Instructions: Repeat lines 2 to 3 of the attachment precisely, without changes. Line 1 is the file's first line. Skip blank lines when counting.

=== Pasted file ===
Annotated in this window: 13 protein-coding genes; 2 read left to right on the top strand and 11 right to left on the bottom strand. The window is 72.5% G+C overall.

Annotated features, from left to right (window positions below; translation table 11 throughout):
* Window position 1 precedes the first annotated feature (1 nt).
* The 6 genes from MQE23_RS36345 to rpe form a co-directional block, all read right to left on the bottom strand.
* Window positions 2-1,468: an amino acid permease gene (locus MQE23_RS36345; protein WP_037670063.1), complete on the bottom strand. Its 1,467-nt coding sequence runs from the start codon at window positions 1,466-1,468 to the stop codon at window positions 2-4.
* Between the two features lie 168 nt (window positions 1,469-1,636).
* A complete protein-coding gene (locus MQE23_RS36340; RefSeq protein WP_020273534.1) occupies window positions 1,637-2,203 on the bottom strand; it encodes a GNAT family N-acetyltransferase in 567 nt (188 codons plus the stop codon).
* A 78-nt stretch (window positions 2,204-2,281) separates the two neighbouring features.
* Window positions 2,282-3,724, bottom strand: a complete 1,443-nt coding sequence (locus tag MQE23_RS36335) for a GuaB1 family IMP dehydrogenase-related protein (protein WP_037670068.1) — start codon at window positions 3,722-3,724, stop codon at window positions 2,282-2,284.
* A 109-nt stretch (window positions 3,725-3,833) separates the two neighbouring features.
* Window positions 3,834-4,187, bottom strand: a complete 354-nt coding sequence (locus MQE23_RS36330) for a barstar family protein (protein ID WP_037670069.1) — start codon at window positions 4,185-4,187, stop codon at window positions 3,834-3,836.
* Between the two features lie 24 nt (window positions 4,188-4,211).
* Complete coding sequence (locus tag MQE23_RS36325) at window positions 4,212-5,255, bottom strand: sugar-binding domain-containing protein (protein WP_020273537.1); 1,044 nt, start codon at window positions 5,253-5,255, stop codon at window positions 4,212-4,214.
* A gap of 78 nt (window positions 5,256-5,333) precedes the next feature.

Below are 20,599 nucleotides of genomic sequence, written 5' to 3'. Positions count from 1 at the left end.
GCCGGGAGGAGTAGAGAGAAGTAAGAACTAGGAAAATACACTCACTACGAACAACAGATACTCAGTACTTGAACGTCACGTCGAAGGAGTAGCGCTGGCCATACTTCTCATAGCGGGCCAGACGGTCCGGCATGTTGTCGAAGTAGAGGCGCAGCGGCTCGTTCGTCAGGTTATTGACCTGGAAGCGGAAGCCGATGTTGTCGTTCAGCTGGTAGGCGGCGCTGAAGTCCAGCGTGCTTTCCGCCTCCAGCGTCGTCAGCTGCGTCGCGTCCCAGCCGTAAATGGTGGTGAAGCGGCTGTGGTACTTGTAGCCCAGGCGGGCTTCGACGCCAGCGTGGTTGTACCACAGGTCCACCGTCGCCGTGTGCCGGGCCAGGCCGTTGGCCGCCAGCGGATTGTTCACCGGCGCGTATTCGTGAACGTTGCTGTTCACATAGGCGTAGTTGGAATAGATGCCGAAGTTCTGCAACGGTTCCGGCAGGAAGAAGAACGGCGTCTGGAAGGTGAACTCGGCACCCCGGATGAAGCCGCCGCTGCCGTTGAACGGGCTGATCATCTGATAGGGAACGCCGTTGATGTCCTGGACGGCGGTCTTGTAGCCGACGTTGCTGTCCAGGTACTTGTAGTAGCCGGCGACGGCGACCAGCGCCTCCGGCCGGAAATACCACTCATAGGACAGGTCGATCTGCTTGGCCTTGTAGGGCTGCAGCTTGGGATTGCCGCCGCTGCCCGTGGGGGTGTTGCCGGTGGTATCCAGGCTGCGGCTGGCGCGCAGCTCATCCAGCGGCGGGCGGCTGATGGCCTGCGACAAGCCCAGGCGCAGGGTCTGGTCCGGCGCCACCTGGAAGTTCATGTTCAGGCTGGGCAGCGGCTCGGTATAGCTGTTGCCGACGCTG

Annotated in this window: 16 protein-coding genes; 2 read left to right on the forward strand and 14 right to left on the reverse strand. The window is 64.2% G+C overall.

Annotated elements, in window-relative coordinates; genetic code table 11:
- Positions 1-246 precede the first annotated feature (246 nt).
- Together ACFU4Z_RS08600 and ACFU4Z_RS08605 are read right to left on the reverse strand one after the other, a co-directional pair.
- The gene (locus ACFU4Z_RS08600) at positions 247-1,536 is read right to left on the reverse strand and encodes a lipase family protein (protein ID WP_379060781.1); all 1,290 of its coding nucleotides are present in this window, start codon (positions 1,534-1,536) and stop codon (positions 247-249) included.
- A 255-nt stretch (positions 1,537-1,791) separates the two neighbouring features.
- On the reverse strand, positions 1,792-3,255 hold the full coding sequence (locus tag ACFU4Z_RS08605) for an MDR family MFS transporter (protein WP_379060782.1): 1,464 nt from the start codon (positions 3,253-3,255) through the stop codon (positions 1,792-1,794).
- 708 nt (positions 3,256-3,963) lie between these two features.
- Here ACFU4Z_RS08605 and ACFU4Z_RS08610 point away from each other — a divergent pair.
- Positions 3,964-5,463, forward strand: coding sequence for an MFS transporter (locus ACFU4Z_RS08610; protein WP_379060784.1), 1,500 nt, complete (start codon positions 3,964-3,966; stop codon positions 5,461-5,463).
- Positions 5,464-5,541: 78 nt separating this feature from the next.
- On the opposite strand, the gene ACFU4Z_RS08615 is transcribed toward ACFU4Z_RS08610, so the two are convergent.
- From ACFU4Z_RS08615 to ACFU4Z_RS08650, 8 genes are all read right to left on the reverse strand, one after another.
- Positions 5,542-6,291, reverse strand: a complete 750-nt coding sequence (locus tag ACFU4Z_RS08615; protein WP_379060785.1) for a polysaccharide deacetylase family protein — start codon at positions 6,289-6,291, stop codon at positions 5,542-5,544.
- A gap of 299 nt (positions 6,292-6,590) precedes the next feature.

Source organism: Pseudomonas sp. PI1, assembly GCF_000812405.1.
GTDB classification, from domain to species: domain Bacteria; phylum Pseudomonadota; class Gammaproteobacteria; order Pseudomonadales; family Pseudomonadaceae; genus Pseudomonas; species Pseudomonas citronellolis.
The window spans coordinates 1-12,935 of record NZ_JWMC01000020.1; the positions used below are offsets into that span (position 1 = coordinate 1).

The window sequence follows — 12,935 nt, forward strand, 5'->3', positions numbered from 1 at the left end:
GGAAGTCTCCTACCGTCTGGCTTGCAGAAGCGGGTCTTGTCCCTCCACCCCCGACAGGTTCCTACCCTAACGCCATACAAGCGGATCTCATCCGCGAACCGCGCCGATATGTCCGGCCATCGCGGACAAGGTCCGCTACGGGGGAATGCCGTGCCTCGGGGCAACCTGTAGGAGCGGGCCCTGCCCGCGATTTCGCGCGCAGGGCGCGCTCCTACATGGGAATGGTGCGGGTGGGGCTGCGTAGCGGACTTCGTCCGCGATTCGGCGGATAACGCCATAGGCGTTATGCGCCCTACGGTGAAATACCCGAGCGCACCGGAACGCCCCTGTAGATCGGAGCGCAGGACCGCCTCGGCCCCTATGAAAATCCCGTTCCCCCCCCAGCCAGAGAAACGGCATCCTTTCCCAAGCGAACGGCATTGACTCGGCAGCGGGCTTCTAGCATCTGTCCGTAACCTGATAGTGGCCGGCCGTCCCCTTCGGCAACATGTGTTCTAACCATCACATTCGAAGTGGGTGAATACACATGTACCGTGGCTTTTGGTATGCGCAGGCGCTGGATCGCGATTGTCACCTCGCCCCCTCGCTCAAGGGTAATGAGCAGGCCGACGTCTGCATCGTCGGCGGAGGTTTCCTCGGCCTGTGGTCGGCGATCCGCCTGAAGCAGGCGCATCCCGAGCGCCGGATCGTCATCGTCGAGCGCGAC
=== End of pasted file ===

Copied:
Annotated features, from left to right (window positions below; translation table 11 throughout):
* Window position 1 precedes the first annotated feature (1 nt).